Early Elections Back on the Table After Coalition Collapse
Kadima-Likud alliance lasts just 70 days
Following Kadima’s withdrawal from Israel’s historic super-coalition, an early election could be in the cards as speculation that circled two months ago has resumed.
On Tuesday, Kadima chairman Shaul Mofaz announced his intention to leave the government. As well, 24 Kadima MKs voted in favour of leaving the coalition. Just three dissenting MKs voted to stay.
“It is with deep regret that I say that there is no choice but to decide to leave the government,” said Mofaz, who sent his resignation letter from his post as deputy prime minister to Prime Minister Benjamin Netanyahu following the vote. “It wasn't easy to enter it. I paid a personal political price but this issue is fundamental, and there is no choice but to leave the coalition. Every concession will harm Kadima's image.”
The coalition was formed just over two months earlier on May 8. It was the largest coalition the Knesset had seen in 28 years, as 94 of 120 MKs belonged to government. It lasted just 70 days.
Ultimately, the two sides were too far apart on the new IDF draft legislation that would have replaced the Tal Law.
“I insisted that the [Plesner] committee complete its task,” said Mofaz. “The break down occurred with the dissolution of the committee by the prime minister. I told the prime minister that if he fails to accept the Plesner principles, I was out and then the Likud faction accepted my position."
Mofaz stressed that he was unwilling to compromise on the matter of conscription or the enlistment age of haredi Jews. He said Kadima was willing to allow yeshiva students to study until the age of 22 before enlisting, according to Ynet.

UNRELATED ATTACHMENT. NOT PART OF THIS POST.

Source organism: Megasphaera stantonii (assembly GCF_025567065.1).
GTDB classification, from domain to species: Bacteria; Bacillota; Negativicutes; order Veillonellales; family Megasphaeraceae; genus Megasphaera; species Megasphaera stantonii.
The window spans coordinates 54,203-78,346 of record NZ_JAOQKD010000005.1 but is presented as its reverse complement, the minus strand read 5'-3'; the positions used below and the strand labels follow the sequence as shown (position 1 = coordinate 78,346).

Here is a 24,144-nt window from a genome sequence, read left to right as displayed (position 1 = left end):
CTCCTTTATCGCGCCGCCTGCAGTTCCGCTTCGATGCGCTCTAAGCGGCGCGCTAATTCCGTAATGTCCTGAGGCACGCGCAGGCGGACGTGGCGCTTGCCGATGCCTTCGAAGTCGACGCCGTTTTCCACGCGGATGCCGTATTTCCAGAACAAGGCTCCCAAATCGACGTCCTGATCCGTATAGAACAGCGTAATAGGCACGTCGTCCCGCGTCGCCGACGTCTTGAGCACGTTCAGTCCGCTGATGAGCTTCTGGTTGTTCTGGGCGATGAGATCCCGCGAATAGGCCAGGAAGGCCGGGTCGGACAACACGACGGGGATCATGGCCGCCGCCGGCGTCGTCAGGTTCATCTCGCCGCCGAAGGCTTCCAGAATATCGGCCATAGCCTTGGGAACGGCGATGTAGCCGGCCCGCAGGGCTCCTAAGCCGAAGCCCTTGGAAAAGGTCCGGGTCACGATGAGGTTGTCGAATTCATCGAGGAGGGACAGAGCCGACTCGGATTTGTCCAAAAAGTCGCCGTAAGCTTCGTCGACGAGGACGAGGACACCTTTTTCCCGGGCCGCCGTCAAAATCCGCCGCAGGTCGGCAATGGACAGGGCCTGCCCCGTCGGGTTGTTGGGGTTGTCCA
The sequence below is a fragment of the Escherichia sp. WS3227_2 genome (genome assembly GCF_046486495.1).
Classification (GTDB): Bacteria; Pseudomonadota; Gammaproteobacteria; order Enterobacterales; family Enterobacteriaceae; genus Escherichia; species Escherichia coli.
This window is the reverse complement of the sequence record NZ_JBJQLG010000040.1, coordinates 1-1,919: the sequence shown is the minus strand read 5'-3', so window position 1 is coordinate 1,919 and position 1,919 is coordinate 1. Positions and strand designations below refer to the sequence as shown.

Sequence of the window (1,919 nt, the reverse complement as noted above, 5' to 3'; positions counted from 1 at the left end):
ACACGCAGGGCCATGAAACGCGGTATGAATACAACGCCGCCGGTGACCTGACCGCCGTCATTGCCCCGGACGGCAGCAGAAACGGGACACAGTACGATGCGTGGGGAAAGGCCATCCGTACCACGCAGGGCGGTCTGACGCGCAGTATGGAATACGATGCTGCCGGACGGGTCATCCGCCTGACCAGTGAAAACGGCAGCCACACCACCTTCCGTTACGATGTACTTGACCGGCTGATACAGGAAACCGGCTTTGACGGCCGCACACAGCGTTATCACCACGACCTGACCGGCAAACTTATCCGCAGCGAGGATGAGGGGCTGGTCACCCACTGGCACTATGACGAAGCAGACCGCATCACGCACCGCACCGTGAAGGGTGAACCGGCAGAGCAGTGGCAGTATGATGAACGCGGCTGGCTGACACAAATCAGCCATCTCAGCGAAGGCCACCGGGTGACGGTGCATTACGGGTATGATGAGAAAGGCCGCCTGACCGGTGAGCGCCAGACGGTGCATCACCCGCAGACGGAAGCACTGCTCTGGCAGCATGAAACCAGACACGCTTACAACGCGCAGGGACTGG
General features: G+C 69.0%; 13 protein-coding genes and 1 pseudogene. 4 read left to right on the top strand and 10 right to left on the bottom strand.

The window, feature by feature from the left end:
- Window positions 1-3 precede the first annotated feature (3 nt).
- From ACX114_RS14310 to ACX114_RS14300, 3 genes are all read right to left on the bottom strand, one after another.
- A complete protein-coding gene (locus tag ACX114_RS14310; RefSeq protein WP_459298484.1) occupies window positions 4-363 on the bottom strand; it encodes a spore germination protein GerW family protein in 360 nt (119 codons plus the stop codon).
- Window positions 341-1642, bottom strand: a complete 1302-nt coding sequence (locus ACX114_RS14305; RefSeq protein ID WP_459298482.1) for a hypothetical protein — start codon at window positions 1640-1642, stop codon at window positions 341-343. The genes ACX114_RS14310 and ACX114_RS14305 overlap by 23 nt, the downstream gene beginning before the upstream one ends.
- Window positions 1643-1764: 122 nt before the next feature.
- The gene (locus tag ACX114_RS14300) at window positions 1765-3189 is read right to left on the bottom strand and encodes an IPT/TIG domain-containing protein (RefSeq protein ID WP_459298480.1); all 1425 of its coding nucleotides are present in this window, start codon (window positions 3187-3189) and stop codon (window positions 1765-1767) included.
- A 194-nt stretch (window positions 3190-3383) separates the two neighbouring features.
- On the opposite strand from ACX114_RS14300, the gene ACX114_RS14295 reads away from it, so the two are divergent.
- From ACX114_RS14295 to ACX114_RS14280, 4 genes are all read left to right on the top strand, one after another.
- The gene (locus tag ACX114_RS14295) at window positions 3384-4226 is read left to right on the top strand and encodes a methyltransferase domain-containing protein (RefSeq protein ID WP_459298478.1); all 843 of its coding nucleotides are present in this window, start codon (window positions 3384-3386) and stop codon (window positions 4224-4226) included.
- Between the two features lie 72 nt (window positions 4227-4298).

“The prime minister was not willing to go below 26 and I did not accept the offer.”
Netanyahu sent a letter to Mofaz on Tuesday following his party’s withdrawal from the coalition.
“I regret that you have chosen to forgo the opportunity to make an historic change. After 64 years we were very close to making a substantial change in the division of the burden,” wrote the Prime Minister.
“I submitted to you a proposal to bring about the induction of Haredim and Arabs from the age of 18. I explained to you that the only way to implement this in practice was gradualism and without tearing apart Israeli society, and most definitely in a period where the state of Israel confronts many substantial challenges. I will continue working to bring about a responsible solution that Israeli society anticipates.”
Speculation from over two months concerning early elections has resumed. Sources say this could take place in early 2013.
Labor party leader Shelly Yechimovich, the leader of the opposition during Kadima's brief alliance with the government, called on Netanyahu to dissolve the Knesset, schedule elections and end what she described as a “two-month political circus” on Wednesday.
Foreign Minister Avigdor Lieberman, head of the nationalist Yisrael Beiteinu party, predicted that elections will be called as early as February. General elections are not due until October 2013.